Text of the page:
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Nov 11 2021

Yavuz Gallery Debuts at West Bund Art and Design

by Yavuz Gallery

*This is a sponsored post.

PATRICIA PICCININI, The Balance, 2019, fiberglass, automotive paint, leather parts, 230 × 187 × 150 cm. All images courtesy the artist and Yavuz Gallery.

PATRICIA PICCININI, While She Sleeps, 2021, silicone, fiberglass, hair, 56 × 145 × 88 cm.

Yavuz Gallery presents leading Australian artists Patricia Piccinini and Abdul Abdullah in a curated duo presentation at West Bund Art and Design 2021. Consisting of sculptures and paintings, the showcase explores visceral narratives on being an outsider and our relationship with the environment. These two bodies of work investigate transhumanism—the intersection between sentient beings and natural worlds.

Patricia Piccinini, known for her hyperrealistic and enigmatic sculptures that depict hybrid humanoid creatures, is one of Australia’s most important artists. Rendered in materials such as fiberglass, silicone, and hair, her works explore the dynamics between families and species, science and nature, art and the environment. Captivating and endearing, her sculptures challenge audiences to question what it means to be human today. A highlight of the gallery’s presentation is The Balance (2019), which depicts machines imagined as animals, locked in an ambiguous clinch. Drawing on the history of animals in art, The Balance reflects the balance between humans and the rest of nature as dangerous and volatile, while exploring the naturalization of technology in a hybrid ecology. In While She Sleeps (2021), Piccinini depicts a pair of chimeras cradling each other. Based on the Tasmanian tiger, the work represents the fantasy of undoing the extinctions we have caused, and raises further questions on our relationship with the natural world.

ABDUL ABDULLAH, Considering our choices, 2021, oil on linen, 240 × 180 cm.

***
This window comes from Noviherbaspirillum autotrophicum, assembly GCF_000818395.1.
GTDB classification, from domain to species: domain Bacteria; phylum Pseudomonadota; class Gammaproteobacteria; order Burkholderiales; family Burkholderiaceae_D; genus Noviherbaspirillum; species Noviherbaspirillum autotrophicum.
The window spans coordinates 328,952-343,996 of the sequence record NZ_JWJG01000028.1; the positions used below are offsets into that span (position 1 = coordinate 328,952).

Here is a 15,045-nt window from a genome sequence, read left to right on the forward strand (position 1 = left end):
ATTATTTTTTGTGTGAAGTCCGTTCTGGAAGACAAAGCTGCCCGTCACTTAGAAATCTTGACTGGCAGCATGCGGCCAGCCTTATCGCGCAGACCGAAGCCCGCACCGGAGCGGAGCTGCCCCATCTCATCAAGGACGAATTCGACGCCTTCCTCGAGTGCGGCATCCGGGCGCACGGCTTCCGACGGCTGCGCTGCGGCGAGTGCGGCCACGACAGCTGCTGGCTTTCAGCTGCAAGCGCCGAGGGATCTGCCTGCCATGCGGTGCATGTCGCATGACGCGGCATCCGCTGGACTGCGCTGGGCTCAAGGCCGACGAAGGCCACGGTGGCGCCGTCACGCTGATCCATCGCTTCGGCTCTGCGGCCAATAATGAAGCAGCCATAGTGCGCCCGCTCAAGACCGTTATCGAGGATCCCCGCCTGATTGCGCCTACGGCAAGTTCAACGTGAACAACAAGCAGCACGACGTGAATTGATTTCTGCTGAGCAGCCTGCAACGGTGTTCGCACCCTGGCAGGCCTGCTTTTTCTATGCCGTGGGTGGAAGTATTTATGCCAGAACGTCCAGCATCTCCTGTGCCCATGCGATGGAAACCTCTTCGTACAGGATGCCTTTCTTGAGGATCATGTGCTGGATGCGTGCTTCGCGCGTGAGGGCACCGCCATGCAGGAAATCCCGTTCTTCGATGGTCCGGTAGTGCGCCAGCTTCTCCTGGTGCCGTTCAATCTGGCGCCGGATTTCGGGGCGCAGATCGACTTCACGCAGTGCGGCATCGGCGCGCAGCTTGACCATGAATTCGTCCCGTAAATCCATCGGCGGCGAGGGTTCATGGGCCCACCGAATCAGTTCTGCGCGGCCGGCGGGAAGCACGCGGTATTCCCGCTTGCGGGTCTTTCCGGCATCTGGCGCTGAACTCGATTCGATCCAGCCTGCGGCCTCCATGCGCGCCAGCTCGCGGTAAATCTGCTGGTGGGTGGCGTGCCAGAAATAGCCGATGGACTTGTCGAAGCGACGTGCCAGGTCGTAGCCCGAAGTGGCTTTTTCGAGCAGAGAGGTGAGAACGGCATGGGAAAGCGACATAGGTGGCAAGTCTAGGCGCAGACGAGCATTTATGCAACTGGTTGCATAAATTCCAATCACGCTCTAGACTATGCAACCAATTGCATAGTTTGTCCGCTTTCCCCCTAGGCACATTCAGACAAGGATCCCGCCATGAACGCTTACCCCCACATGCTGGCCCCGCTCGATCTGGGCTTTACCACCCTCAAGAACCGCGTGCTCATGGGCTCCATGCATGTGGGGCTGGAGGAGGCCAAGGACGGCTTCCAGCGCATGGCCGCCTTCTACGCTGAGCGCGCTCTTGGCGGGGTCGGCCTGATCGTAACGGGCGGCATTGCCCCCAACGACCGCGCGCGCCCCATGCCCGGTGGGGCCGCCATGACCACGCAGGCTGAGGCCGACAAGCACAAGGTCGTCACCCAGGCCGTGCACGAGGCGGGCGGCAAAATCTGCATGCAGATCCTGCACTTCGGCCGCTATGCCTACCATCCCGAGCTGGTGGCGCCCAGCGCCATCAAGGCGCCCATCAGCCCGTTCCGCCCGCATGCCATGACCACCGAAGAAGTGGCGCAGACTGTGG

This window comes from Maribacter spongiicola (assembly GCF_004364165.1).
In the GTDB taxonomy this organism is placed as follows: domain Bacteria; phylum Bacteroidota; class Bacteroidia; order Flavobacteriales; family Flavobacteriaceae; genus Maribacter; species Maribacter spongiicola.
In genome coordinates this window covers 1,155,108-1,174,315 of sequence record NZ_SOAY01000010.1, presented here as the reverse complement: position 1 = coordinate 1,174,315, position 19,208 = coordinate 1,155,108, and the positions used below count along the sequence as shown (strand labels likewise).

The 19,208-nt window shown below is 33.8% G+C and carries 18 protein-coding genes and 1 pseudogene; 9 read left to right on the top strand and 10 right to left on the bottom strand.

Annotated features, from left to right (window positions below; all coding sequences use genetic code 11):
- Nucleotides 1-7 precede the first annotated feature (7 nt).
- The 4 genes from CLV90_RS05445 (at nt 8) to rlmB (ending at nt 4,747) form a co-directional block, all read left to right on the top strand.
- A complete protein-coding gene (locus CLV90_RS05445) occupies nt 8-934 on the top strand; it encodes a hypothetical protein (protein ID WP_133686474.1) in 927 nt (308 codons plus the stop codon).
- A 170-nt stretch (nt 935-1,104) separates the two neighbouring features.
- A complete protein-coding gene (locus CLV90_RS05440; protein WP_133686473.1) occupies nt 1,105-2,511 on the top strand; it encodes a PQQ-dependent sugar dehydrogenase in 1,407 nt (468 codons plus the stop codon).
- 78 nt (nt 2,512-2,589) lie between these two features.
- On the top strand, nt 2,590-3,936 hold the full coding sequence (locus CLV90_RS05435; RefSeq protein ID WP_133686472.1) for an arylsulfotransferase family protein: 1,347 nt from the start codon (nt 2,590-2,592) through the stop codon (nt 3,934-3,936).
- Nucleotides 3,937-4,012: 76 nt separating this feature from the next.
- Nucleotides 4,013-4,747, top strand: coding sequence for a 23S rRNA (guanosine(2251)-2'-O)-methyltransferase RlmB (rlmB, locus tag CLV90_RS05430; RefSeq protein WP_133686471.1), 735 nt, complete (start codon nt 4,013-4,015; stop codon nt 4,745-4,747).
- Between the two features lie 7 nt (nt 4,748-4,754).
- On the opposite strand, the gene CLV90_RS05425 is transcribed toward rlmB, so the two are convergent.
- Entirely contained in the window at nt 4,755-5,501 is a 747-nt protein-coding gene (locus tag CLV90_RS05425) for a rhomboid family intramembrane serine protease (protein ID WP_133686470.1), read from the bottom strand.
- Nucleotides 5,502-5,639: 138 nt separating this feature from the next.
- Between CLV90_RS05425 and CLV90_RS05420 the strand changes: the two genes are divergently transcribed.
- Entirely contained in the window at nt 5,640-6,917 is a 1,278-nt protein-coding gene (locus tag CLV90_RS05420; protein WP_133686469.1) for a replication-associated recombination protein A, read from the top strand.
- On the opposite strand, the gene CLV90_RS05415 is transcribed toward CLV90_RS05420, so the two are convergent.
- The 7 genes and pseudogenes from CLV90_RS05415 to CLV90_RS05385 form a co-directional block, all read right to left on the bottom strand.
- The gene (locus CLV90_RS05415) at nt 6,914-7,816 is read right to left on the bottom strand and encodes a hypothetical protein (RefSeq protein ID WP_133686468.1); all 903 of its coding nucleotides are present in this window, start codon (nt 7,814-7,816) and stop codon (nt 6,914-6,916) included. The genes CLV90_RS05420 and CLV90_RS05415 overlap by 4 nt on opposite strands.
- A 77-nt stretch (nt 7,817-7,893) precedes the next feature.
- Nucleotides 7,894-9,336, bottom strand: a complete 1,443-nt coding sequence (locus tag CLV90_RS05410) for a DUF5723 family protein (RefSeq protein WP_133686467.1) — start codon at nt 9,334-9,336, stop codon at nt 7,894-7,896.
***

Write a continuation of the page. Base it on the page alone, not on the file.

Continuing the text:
ABDUL ABDULLAH, Pleased by the potential, 2021, oil on linen, 240 × 180 cm.

Presented alongside her sculptures are paintings by critically acclaimed Australian-Malaysian artist Abdul Abdullah, who is exploring the disjuncture between the perception and projection of identity. Biographical in origin, Abdullah’s paintings often feature the tumultuous seas and mountains risked by people in search of a better future. His latest works are vital expressions informed by his personal perceptions of what constitutes as the center and the periphery. Abdullah has recently expanded his painting practice to lush and textured forestscapes, which allude to his longing for natural landscapes that have mostly been accessible only through the internet due to the pandemic. The forest then becomes a psychological space of meditation and reflection. It evokes a sense of escapism when, at times, manmade environments can become too loud, claustrophobic, and crippling.

Patricia Piccinini
Patricia Piccinini (b. 1965, Sierra Leone) explores the frontiers of science and technology through sculpture, photography, video, and installation. Since the early 1990s, she has pursued an interest in the human form and its potential for manipulation and enhancement through biotechnological intervention. From mapping the human genome to exploring the growth of human tissue from stem cells, Piccinini’s art charts a terrain in which scientific progress and ethical questions are intertwined.

In 2003, Piccini was selected to represent Australia at the Venice Biennale, for which she created “We are Family,” a project that transformed the Australian pavilion into a home of the future. She has since participated in the Berlin, Gwangju, Liverpool, and Sydney Biennales, as well as held solo exhibitions at the Tokyo Metropolitan Museum of Photography, the Centro de Artes Visuales in Lima, and the Museum of Contemporary Art Sydney, among others.

Abdul Abdullah
As a seventh-generation Muslim-Australian of mixed ethnicity who grew up in suburban Perth, Abdul Abdullah’s (b. 1986, Australia) multidisciplinary practice is motivated by a longstanding concern with the displacement and alienation associated with histories of diaspora and migration. He creates carefully crafted political commentaries that speak of the “Other” and the experiences of marginalized communities. Intersecting between popular culture, contemporary conflicts, and personal experience, his recent works renegotiate histories and create space for alternative possibilities and new conversations.

Abdullah is collected by numerous institutions, including the National Gallery of Australia and MAIIAM Contemporary Art Museum, Thailand. In 2019, he was awarded the inaugural Australian Muslim Artist Art Prize. Abdullah is also a five-time Archibald Prize finalist and five-time Sulman Prize finalist—a rarity for an artist of his years.

Yavuz Gallery is at West Bund Art and Design Booth B308 from November 11 to 14, 2021.

For more information, visit yavuzgallery.com.

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